How do we get an indepth understanding of urbanisation patterns in a rapidly growing urban region? And how do we open up new approaches for a more sustainable development? In the international inter- and transdisciplinary research project “EAST-CITIES”, the Institute for Sustainable Urbanism (ISU) of the Technische Universität Braunschweig is evolving the TOPOI method, which is applied to enable the integrated analysis and description of settlement patterns along an urban-rural gradient in Qingdao in the eastern Chinese province of Shandong in our picture of the month. The interdisciplinary EAST-CITIES team of Tongji University Shanghai, Technische Universität Braunschweig, GESIS Leibniz Institute for Social Sciences and partner institutions in Qingdao develop new approaches for integrated, data driven, scientifically validated, inter- and transdisciplinary founded sustainable development scenarios decoupling human development from negative environmental, social and economic impact. Researchers from the disciplines of architecture and urban planning, landscape and transport planning, engineering, economics and information sciences from China and Germany focus on the holistic development of “medium-sized” urban regions of up to 10 million inhabitants. The team of the Institute for Sustainable Urbanism (ISU) identifies and typifies existing and planned settlement patterns in Qingdao, China, on the basis of various attributes (e.g. density, functions, land use, accessibility, permeability, blue and green networks, proximity). In an iterative process, these TOPOI are enriched with findings of other disciplinary research, ultimately modeling and simulating the diverse interdependencies. Through the TOPOI method the scientists are able to gain a better understanding of settlement patterns along the urban-rural gradient. By evaluating these through a morphological approach it is possible to more accurately define and analyze dynamic urban-rural systems. The visualization gives insight into current EAST-CITIES research. ISU develops data-driven methods such as Image Classification to generate a comprehensive geospatial database based on satellite imagery and other accessible data sources. Based on this the scientists refine the TOPOI method initially developed within the METAPOLIS project. Model and data-driven multi-criteria geospatial analysis, advanced visualization techniques and visual analytic methods are applied to research on manifold attributes defining the Qingdao TOPOI, of which the map visualizes one: the proximity of buildings within a radius of 450 meters (5 minute walking distance) around each single building in the city. The ISU-team developed the map applying the Inverse Distance Weighted interpolation. IDW weighs the influence of one point to another relative to the distance between the points. This method allows to visualize building proximity and is one of a series of attributes describing the TOPOI to have a better understanding of the morphology and specifics of settlement patterns of Qingdao. Areas in purple have a low proximity score and areas in yellow have a high proximity score.

Picture of the month February 2020

Shapes made of ice and snow were created by architecture students from the Institute for Architecture-Related Art in Norway. Picture credits: Aleigh Smith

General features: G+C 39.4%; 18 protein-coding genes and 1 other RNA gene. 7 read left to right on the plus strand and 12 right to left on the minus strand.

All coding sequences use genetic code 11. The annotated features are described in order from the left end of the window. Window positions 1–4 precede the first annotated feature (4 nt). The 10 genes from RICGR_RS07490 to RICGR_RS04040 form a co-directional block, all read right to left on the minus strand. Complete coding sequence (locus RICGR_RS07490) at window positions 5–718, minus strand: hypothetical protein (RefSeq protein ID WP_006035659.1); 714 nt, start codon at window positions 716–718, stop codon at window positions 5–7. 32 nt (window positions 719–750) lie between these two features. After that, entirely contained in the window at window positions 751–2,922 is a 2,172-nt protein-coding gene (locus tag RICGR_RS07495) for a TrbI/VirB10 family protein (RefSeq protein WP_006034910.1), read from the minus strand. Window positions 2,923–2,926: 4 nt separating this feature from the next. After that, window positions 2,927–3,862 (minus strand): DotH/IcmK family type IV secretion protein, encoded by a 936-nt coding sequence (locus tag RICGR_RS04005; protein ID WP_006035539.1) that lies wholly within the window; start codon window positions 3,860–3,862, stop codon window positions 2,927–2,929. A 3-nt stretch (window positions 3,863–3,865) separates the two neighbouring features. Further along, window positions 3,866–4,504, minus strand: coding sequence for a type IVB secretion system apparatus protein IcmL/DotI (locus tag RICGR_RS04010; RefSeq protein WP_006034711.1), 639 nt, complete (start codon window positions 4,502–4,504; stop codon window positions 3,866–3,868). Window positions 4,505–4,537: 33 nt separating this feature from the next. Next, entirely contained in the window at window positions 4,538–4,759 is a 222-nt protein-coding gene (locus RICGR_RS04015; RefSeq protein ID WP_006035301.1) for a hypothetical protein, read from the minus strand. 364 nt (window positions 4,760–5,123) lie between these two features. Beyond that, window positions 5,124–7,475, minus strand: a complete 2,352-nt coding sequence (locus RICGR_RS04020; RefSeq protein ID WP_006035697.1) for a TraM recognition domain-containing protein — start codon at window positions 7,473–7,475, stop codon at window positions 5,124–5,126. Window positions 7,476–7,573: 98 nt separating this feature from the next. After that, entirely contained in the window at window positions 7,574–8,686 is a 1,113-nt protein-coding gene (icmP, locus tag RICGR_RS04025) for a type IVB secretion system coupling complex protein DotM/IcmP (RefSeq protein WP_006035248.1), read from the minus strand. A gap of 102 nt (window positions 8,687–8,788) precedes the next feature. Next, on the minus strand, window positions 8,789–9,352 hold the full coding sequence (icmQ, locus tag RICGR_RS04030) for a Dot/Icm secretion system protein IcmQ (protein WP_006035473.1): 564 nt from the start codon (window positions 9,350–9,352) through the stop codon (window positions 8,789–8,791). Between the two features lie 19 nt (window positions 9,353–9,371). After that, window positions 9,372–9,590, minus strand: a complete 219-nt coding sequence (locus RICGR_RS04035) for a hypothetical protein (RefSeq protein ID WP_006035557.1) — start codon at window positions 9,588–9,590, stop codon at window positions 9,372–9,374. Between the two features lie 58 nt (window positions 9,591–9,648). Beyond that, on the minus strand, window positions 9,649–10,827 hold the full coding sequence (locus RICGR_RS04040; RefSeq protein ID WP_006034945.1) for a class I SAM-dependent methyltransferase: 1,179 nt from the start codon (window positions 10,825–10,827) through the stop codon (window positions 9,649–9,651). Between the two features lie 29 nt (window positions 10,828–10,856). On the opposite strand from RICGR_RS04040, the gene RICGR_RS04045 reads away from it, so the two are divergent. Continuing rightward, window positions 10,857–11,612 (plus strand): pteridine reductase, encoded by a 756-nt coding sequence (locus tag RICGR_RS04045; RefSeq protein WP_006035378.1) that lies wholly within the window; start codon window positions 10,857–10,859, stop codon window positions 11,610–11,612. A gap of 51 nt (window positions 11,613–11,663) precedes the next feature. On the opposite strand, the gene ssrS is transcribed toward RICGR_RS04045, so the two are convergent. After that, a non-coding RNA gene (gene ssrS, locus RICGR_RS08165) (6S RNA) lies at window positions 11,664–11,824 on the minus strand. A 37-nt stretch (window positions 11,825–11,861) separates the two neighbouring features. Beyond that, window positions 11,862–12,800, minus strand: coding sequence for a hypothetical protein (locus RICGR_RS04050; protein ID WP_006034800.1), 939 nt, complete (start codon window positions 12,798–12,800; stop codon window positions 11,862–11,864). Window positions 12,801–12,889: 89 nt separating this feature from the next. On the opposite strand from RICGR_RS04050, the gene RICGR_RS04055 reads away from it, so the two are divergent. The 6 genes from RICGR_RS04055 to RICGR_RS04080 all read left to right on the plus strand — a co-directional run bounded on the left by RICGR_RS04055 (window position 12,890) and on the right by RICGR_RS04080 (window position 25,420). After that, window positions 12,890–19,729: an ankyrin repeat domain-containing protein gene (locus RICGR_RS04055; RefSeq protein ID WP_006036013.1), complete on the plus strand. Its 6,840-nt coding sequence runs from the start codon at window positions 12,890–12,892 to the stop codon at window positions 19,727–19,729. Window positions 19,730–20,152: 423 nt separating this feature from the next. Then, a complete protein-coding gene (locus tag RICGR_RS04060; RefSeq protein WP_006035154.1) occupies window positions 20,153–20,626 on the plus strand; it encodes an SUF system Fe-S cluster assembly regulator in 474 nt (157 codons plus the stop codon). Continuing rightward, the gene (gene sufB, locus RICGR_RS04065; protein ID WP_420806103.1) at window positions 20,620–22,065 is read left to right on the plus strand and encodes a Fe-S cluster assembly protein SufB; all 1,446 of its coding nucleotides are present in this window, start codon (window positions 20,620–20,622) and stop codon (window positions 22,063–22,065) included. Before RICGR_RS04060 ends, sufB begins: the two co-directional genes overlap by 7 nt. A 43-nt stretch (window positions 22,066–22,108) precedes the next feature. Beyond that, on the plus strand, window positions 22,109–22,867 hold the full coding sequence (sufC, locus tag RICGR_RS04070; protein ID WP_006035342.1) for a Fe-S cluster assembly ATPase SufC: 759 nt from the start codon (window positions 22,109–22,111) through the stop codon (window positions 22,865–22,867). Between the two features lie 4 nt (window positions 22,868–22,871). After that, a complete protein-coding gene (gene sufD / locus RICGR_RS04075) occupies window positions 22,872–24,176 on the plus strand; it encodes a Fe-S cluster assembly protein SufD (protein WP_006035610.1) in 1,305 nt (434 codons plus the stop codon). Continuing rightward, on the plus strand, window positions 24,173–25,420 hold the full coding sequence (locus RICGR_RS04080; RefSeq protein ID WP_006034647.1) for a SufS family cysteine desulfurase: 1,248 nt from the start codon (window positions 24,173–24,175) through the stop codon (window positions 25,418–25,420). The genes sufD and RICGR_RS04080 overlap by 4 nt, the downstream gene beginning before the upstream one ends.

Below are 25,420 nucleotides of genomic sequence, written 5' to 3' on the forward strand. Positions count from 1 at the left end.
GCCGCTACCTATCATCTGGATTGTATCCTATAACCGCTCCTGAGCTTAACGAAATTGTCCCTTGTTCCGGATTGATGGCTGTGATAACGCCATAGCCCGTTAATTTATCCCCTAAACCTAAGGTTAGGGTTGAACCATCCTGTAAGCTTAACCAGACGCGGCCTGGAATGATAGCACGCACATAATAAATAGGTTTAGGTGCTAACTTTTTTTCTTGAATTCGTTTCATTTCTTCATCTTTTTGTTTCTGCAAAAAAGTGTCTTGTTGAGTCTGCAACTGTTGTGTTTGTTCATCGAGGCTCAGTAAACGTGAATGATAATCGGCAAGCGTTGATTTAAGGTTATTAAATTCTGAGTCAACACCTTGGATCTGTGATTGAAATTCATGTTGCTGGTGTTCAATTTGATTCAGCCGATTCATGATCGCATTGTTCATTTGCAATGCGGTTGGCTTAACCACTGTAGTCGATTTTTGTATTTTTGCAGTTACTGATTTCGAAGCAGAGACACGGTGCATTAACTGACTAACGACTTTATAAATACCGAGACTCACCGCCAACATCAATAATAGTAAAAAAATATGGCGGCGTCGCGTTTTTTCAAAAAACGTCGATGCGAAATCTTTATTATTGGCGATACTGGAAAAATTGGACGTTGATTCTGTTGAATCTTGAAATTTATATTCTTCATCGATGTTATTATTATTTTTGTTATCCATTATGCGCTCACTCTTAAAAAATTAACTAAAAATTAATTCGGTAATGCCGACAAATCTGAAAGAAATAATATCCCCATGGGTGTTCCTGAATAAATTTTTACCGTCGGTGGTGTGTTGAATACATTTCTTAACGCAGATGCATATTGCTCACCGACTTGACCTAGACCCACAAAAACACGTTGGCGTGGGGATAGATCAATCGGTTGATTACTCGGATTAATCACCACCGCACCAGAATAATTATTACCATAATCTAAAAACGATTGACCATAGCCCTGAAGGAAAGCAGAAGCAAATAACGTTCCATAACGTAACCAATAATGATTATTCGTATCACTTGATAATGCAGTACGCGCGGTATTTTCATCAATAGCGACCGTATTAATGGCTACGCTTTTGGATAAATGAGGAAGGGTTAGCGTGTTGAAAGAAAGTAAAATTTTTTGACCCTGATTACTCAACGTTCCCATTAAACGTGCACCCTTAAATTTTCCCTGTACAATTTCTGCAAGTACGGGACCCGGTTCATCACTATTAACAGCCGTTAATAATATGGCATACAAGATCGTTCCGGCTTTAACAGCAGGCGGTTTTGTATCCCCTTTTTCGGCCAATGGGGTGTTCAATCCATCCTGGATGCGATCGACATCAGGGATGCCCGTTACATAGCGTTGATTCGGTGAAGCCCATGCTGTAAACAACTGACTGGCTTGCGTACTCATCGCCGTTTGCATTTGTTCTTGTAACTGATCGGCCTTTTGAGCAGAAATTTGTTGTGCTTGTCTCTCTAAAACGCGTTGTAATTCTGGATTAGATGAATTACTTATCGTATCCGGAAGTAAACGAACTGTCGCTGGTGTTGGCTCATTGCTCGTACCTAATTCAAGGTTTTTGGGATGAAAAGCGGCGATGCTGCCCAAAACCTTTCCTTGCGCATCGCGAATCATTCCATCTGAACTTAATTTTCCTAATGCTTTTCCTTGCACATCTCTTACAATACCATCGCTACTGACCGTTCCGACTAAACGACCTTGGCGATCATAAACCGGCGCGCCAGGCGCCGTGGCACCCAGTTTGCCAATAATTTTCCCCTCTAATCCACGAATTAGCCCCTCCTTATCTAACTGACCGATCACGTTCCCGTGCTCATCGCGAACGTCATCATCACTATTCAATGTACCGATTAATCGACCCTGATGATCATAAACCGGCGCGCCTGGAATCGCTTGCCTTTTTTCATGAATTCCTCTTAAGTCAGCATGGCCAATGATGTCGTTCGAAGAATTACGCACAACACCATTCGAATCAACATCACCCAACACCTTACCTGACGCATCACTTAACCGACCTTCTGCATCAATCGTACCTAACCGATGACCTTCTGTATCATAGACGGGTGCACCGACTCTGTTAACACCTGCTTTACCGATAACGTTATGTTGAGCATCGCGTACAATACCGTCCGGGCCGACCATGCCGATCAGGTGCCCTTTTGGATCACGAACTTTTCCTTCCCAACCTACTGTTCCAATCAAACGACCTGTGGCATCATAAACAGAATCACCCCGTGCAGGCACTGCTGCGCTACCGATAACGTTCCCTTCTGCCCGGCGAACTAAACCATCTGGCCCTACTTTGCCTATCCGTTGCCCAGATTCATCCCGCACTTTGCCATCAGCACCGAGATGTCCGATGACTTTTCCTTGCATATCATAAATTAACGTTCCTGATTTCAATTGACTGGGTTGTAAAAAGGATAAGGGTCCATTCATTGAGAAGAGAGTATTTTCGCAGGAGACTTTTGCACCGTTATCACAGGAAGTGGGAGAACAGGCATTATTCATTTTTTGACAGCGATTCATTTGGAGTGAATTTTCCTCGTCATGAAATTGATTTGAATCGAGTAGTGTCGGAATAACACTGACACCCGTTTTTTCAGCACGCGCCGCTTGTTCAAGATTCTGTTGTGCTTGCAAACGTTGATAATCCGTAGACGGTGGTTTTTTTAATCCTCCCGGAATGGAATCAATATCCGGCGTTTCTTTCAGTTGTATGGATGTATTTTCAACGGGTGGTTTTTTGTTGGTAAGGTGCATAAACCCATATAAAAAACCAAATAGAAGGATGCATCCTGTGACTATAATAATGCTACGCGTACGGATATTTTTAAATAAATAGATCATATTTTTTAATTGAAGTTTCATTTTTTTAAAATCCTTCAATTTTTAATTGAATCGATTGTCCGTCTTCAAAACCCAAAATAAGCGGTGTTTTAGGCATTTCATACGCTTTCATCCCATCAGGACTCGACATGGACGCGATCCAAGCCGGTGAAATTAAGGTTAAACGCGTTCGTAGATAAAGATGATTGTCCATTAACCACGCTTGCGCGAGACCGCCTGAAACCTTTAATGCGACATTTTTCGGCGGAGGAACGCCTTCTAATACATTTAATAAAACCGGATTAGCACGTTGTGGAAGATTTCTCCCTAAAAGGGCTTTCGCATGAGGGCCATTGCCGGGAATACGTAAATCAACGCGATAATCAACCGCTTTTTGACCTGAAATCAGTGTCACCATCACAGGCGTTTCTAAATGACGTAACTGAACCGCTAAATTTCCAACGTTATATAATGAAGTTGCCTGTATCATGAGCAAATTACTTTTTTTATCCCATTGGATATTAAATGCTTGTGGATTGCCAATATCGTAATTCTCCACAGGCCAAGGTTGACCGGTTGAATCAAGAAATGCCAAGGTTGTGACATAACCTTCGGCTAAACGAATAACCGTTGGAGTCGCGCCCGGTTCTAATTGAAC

Will or won’t it come this winter? The snow. Things are looking bad for our region right now. Reason enough to choose a photo from a snow-sure area as the picture of the month February. In Vinje, a municipality in southern Norway, the scenery is covered with freshly fallen snow crystals in February. Perfect weather for skiing, sledding, snowball fights – and sculpting. This is why every year many people make a pilgrimage to Telemark for the “Vinje Snoforming Festival”. Students at the Institute of Architecture-Related Art at the TU Braunschweig have been shaping snow sculptures in this international and interdisciplinary exchange project for eight years in a row under the guidance of the artist Ilka Raupach. “A walk through the wilderness” is the name of the snow sculpture by Nils Aschemann, Isabel Dohle, Leo Goldenbaum, Nadine Grabiger, Johanna Hamel, Daniel Ilunga Matthiesen, Anna-Lisa Lignow, Jan Schellhorn, Aleigh Smith and Xingyu Zhu. Arranged around two concentric circles, each carefully crafted piece represents a state of wilderness: fear, refuge, expanse, liberation and tranquility. In Braunschweig, the architecture students designed their models on a scale of 1:30. On site, in Vinje, they decided where to place the sculptures – in keeping with their surroundings and facing the sun. Before the sculptural work could begin, the students had to construct three-metre high cubes using plywood boarding, which they filled with snow. The Braunschweig students moved 20 tons per cube – regardless of the weather conditions. They stamped the snow in the mould until it solidified. Then they could remove the wooden casing and let the raw blocks freeze overnight. Only then did the actual sculpting begin: first with shovels, then with saws and grinding tools to refine the shape. For one week they worked on their sculptures. Works that disappear when the snow melts. “This way, the snowy landscape becomes a laboratory for us. Walk-in sculptures and temporary architecture in the context of the landscape are created,” says Ilka Raupach. “Working with snow as a material offered the students a rare opportunity, as it is not a material typically used in architectural design. This unique experience will certainly influence their work as architects”.